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Eerie Wanda: Hum [Digipak]

Track List

>Happy Hard Times
>I Am Over Here
>New Harmony
>Angel Hair
>Volcano Lagoon
>To Dream Again
>Reason, The
>Working on the Field
>Boy, The
>There Aren't Many Things

Album Reviews:

Paste (magazine) - "A majority of the songs on HUM come steeped in rock `n' roll tradition, slugging along slowly in familiar, yet skewed, avenues of sound."

Album Notes

Personnel: Marina Tadic (vocals, guitar); Bram Vervaet (guitar); Jasper Verhulst (bass guitar, percussion); Nic Niggebrugge (drums, percussion).

Audio Mixer: Jasper Geluk.

Arranger: Eerie Wanda.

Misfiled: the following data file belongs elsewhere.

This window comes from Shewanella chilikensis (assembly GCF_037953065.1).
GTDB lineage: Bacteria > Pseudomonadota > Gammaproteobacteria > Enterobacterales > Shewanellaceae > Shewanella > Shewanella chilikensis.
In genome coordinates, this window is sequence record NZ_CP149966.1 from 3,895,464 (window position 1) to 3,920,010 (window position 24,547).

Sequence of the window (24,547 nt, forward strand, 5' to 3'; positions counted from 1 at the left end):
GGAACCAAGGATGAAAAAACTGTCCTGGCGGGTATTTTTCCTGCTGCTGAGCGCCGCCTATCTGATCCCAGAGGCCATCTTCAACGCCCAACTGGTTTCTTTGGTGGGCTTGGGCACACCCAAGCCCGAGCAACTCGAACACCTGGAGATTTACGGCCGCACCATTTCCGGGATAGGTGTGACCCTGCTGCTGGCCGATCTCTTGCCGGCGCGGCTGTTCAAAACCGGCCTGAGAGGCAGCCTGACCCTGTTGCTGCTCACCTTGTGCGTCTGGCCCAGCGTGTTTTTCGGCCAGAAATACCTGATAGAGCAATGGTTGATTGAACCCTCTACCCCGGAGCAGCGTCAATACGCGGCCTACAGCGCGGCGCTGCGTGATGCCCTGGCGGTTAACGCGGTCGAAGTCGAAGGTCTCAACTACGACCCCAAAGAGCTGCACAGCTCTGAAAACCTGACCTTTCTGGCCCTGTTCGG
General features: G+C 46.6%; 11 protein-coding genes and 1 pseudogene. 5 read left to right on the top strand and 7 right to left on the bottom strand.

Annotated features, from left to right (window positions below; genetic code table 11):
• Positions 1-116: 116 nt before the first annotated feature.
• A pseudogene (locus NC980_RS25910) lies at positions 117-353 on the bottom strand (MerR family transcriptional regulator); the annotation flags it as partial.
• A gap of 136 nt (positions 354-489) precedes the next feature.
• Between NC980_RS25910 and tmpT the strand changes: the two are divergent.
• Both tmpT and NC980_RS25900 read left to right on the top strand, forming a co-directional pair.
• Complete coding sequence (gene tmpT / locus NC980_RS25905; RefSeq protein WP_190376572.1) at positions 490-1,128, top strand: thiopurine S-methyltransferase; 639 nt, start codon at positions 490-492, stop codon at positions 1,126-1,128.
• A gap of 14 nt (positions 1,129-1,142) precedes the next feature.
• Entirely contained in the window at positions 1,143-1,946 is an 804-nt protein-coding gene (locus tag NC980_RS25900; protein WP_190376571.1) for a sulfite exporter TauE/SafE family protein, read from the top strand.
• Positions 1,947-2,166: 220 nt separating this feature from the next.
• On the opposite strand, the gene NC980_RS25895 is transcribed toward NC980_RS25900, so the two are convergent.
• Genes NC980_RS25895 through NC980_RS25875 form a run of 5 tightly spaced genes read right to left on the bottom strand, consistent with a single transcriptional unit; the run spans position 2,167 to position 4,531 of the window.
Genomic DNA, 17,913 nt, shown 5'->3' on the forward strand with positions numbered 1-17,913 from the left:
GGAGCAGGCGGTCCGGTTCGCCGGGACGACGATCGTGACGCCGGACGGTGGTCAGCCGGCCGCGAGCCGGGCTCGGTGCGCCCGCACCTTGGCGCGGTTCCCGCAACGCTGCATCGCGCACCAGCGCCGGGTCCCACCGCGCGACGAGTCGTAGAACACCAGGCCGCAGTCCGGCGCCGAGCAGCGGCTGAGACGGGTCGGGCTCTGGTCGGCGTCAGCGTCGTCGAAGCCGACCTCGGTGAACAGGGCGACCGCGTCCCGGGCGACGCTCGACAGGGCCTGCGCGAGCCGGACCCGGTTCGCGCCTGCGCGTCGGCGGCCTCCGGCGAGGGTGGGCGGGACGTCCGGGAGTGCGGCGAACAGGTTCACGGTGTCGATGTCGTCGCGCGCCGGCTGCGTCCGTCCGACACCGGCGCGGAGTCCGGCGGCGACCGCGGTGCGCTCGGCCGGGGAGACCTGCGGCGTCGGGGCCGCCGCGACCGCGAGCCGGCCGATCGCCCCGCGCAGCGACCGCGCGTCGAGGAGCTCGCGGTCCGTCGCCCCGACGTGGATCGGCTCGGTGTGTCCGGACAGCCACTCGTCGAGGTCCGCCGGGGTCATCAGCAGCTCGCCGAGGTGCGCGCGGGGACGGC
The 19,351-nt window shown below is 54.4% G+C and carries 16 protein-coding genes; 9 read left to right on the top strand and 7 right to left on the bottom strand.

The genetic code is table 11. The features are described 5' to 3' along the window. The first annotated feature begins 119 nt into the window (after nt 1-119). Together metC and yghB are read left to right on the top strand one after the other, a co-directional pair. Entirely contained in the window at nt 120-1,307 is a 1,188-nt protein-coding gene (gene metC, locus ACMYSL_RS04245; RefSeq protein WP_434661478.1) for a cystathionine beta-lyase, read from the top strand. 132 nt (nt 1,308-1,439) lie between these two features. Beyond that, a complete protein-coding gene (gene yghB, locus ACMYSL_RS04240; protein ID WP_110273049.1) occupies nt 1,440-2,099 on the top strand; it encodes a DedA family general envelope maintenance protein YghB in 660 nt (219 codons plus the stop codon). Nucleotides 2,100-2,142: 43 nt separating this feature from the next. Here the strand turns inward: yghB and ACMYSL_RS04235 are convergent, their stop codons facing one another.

Sometimes musical collaborations sound like car crashes between two different elements that never belonged anywhere near each other. And sometimes when musicians get together, it sounds like a union of complementary visions. Case in point: Eerie Wanda's debut album, Hum. The pairing of Dutch singer/songwriter Marina Tadic and bassist Jasper Verhulst of Jacco Gardner's backing band is such a note-perfect match it could have been made by Cupid. Her gentle songs and lilting melodies are given a lightly bouncing background, perfectly recorded and produced by Verhulst in an organic manner very similar to that of his boss, Gardner. Tadic's tunes range from brightly happy indie pop ("I Am Over Here") to bubbling garage rockers ("Vinny"), swaying ballads that conjure up thoughts of Kendra Smith ("Mirage") and David Lynch soundtracks ("Hum"), and folk-rockers that chime nostalgically ("The Reason"), all featuring sneaky sharp hooks and Tadic's unadorned vocals. Verhulst's bass playing is pretty close to genius throughout, creating little pockets of counter melody that bump the songs up a notch. The drums of Nic Niggebrugge (also in Gardner's band) are solid and guitarist Bram Vervaet knows when to jangle and when to unspool restrained psych-pop lines that snake around Tadic's vocals like vines. It's a very strong debut made by a band that really knows its way around '60s pop, a producer with a light touch, and a songwriter with a knack for simple songs that stick with the listener like glue. It's not flashy and it won't blow people away, but it's the kind of warm and comforting record that rewards repeated listens and time spent getting cozy with the sound and the songs. ~ Tim Sendra


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